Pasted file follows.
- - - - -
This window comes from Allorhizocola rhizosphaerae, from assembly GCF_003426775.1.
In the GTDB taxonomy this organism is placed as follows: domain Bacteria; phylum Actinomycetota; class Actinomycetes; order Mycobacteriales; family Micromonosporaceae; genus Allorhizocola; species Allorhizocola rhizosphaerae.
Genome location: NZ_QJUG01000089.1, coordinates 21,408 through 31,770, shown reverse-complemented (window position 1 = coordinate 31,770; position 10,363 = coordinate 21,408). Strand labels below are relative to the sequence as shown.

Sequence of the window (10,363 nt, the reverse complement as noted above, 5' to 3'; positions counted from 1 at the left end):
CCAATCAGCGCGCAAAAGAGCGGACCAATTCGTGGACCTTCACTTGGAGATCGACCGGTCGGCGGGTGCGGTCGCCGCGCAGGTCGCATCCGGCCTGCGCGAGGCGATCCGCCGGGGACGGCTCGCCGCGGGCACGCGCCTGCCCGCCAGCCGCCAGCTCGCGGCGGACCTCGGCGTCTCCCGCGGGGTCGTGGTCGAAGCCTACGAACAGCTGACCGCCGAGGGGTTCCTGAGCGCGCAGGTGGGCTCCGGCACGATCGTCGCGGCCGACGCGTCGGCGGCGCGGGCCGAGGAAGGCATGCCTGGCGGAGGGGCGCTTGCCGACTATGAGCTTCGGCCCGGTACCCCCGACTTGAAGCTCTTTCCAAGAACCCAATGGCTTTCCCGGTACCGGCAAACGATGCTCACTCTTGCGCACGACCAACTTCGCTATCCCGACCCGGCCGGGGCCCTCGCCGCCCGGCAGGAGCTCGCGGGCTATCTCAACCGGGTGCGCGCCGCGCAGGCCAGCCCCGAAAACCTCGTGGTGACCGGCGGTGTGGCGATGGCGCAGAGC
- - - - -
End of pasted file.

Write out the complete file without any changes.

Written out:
This window comes from Allorhizocola rhizosphaerae, from assembly GCF_003426775.1.
In the GTDB taxonomy this organism is placed as follows: domain Bacteria; phylum Actinomycetota; class Actinomycetes; order Mycobacteriales; family Micromonosporaceae; genus Allorhizocola; species Allorhizocola rhizosphaerae.
Genome location: NZ_QJUG01000089.1, coordinates 21,408 through 31,770, shown reverse-complemented (window position 1 = coordinate 31,770; position 10,363 = coordinate 21,408). Strand labels below are relative to the sequence as shown.

Sequence of the window (10,363 nt, the reverse complement as noted above, 5' to 3'; positions counted from 1 at the left end):
CCAATCAGCGCGCAAAAGAGCGGACCAATTCGTGGACCTTCACTTGGAGATCGACCGGTCGGCGGGTGCGGTCGCCGCGCAGGTCGCATCCGGCCTGCGCGAGGCGATCCGCCGGGGACGGCTCGCCGCGGGCACGCGCCTGCCCGCCAGCCGCCAGCTCGCGGCGGACCTCGGCGTCTCCCGCGGGGTCGTGGTCGAAGCCTACGAACAGCTGACCGCCGAGGGGTTCCTGAGCGCGCAGGTGGGCTCCGGCACGATCGTCGCGGCCGACGCGTCGGCGGCGCGGGCCGAGGAAGGCATGCCTGGCGGAGGGGCGCTTGCCGACTATGAGCTTCGGCCCGGTACCCCCGACTTGAAGCTCTTTCCAAGAACCCAATGGCTTTCCCGGTACCGGCAAACGATGCTCACTCTTGCGCACGACCAACTTCGCTATCCCGACCCGGCCGGGGCCCTCGCCGCCCGGCAGGAGCTCGCGGGCTATCTCAACCGGGTGCGCGCCGCGCAGGCCAGCCCCGAAAACCTCGTGGTGACCGGCGGTGTGGCGATGGCGCAGAGC